LIBBY V. OROSSLEY.
(Oircuit Court, D. Maasachusett8. July 29, 1887.)
A debtor assigned to his four brothers, to whom it was claimed he owed about $57,700, an unsettled claim for fire insurance money, for an expressed consideration of $60,000, the ditIerence between the two amounts being made up by cash contributed in varying sums by the several brothers. The brothfor wages ers. who were aU under 40 years of age, were mechanics, which were large, but hardly sufficient to enablethem to maintain themselves, and to accumulate so much money. Afterwards tbe claim against the insurance companies was fixed by settlement at $57,500. Held, in a controversy between the brothers and an attaching creditor, whose claim was due when the assignment was made, that, although the testimony was open to suspicion, yeti being uncontradicted, the bona fides of the transaction was estabJished, and that the'assignees should take the fund.
At Law. '. JaB. McKeen and Oliver 0. Steven8, for plaintiff. ThamaB Hilliaand John Hillw, for claimants.
CARPENTER, J. This action was brought by attachment of the funds of the defendant Crossley in the possession of certain insurance companies, who have answered, disclosing funds which have since, by settlement, been ascertained to amount to $57,500, and also disclosing the facttbat they have been notified of an assignment of the funds. The assignees were then cited in, and the case has now been heard on the question of charging the trustees. The writ in this case was served by attachment, April 2, 1886. The assignment was made January 8, 1885, and,.for a consideration of $60,000, purports to assign all sums of money due from the companies who are served as tr,ustees in this action. The assignees, who here appear as claimants, are brothers of the defendant. It appears by the testimony that, on the day the assignment was made, the defendant was indebted to his brothers for various advances of money theretofore made, and for interest thereon, amounting in the whole to $57,772.77; and that on that day they paid him in cash, in various sums contributed by each of them, an amount sufficient to bring the sum up to $60,000, and took from him the assigi.ul1ent. The plaintiffs contend that this assignment is void, because it was made. to hinder, delay, and defraud creditors. At the time of the assignment, as is 'ascertained by the judgment in this case,. the defendant was indebted to the for.a sum .above $12',000... This claim appears to have been in dispute,but,for the purpQj3e Of dispussion, I it'hlust pe'assurne'd that there. was a valid debt. On the other hand, he was indebted' to his brothers ina sum above $,5.0;000, besides interest: Underth!lse circumstances, I am not prepared to say that the transaction was' other than a preference of' one creditor over another, and therefore not within the statute of Elizabeth against fraudulent conveyances. I have therefore reached the conclusion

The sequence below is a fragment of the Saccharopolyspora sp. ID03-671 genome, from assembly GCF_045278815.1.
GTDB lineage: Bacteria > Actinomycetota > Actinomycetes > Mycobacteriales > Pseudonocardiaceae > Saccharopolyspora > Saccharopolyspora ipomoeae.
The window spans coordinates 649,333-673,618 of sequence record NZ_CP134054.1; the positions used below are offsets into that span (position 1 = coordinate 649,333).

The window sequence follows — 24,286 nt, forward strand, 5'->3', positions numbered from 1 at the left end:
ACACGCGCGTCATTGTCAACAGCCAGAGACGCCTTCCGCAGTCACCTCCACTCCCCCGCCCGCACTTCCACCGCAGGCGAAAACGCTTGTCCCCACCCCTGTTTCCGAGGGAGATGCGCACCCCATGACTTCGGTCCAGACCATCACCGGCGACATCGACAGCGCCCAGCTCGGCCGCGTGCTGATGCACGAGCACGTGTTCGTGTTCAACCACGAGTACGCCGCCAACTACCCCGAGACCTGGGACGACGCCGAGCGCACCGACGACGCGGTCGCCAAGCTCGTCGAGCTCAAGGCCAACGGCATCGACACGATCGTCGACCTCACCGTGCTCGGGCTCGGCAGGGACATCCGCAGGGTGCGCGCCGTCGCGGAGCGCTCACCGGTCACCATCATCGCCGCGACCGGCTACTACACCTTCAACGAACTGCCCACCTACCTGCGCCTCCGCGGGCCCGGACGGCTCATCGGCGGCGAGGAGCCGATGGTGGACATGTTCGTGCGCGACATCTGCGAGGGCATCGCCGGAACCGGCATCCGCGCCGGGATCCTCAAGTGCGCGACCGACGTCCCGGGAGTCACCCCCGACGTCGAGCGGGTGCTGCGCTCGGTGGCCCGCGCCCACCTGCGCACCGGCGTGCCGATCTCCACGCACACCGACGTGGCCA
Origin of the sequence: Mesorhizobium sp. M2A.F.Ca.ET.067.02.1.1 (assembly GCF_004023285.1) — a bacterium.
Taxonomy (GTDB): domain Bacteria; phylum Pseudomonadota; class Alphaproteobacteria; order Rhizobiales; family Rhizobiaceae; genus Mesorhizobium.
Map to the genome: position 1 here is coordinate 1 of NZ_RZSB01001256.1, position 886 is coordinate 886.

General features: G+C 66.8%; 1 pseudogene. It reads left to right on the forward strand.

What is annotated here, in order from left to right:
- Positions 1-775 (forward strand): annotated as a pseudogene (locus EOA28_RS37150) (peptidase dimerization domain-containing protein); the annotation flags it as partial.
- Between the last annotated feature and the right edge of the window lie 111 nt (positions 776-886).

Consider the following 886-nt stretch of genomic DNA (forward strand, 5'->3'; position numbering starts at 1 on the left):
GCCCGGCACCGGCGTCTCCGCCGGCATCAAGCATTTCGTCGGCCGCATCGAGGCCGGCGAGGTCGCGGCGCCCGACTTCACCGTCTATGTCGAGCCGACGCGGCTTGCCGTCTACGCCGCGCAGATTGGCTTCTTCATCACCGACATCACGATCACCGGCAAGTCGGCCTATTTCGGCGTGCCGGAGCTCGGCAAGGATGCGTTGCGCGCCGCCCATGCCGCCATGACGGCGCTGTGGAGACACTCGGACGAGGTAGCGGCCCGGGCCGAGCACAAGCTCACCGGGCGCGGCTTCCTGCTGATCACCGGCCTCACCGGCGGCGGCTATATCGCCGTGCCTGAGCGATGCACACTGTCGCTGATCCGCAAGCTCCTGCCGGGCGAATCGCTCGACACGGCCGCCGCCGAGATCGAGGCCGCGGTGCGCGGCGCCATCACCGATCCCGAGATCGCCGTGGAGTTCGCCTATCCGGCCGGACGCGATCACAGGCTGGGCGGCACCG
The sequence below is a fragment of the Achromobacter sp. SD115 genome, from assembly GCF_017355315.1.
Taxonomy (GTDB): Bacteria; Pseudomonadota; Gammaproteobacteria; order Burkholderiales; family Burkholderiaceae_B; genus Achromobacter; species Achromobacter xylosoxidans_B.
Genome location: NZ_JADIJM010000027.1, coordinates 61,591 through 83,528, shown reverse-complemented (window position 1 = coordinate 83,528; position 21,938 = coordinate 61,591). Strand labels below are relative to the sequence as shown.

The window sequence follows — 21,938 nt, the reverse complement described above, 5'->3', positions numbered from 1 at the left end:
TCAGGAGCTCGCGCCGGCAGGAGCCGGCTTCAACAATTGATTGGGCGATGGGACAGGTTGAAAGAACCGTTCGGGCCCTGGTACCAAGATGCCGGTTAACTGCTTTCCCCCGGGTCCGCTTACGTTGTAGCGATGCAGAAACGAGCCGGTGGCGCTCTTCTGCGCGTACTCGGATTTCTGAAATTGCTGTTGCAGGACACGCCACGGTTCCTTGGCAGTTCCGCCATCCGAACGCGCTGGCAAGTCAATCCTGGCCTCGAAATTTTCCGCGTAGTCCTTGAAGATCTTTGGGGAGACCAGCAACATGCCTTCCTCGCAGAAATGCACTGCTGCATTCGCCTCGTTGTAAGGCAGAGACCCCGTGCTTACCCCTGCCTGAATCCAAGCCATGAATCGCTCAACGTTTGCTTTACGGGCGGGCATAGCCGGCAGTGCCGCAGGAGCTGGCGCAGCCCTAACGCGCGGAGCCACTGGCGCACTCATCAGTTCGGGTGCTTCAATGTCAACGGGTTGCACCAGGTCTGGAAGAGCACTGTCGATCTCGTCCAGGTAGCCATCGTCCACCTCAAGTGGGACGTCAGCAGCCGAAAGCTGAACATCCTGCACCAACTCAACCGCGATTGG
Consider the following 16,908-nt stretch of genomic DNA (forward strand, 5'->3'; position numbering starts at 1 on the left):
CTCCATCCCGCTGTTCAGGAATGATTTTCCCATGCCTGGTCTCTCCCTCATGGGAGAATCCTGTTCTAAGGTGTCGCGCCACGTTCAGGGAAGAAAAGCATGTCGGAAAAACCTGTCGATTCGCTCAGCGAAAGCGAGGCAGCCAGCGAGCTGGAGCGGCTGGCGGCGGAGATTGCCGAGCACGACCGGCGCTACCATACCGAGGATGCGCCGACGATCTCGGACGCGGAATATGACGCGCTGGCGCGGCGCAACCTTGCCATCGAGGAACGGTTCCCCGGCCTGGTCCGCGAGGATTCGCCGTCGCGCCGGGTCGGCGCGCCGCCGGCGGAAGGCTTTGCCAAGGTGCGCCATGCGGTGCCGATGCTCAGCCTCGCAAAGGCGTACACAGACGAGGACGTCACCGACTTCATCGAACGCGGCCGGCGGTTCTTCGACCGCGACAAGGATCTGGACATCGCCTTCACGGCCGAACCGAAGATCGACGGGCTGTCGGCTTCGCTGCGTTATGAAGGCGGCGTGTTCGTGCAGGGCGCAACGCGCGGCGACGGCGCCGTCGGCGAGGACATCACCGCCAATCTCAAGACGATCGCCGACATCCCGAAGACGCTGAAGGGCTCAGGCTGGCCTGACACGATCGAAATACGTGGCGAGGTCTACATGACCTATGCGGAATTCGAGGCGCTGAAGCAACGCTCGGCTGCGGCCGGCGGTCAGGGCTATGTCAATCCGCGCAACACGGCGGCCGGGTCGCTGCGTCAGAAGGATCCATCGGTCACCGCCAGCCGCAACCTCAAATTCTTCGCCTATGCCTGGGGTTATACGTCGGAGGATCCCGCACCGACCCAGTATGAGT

that the claimants are entitled to this fund. I hase this conclusion on a nnding, as stated above, of the facts as to the doings;und intentions of the parties preceding and attending the execution of the aSi:\ignment. This finding is in accordance with the testimony of the claimants, but I have had much difficulty in coming to the conclusion that a judgment ought to be based on their testimony. Three of the claimants have worked as foremen or superintendents in the business of dyeing. One is in imperfect health, and has apparently worked as \1 journeyman at the same tradA. None ofthem had reached 40 years of age at the time assignment. It seems improbable that they should have accumuof lated so large a sum of money in the time here stated" besides paying their expenses of living, and accumulating, as I understand some of them to say, other property. But it is to be observed that three of them have received large pay, and, for all that appears, may haye liveA at very small expense. The statement ofthe sum said to have been loaned by Isaac Crossley Jr., seems especially open to suspicion, since his health appears to have been such that he has not thought it prudent to take the care of his own money, ·but has depended on one of his brothers to render that service for him. But their testimony is not contradicted, and I am not prepared to say it is not true. It seems, also, an unusual contract to pay so large a suru as is here named .for a claim for insurance which was then disputed and, was in litigation. But it appears that the claimants were assured by counsel that the validity ,of the claim, would undoubtedly be' established by the courts. Tbey might therefore, perhaps, proceed under the supposition that the only risk in the matter related to the amount to be recovered. Considering that they had a large sum at stake, and that the purchase offered the only present chance of obtaining payment, I cannot say is impossible that they should agree to take the chances. as to the amount, of the fund which they should receive. An order will be tnade that the trustees be discharged.
ARLINE and others.
«(Jircuit OQurt, S. D. Georgia, 'Iv. D. June 27, 1887.)
NEGOTIABLE INSTRUMENT NEY'S FEES.
WHAT IS.,.,. STIPULATION FOR COSTS AND ATTOR-
A promise to pay in these words: "Four months after date we promise to pay to the ,order of M. Nussbaum & 00., $539.46, for value received, payable at the Exchange Bank, Macon, Ga., with interest from March - , at the rate of eight per cent. per annum, with all costs of collection, inclUding ten per cent. attorney's fees. [Signed] T. C. ARLINE & Co....-isnegotiable by the lawmerchant. The conflicting authorities upon the question of negotiability, as affeGted by the presence of stipulations to pay costs,attorney's fees, etc., cited.!
See note at end of case.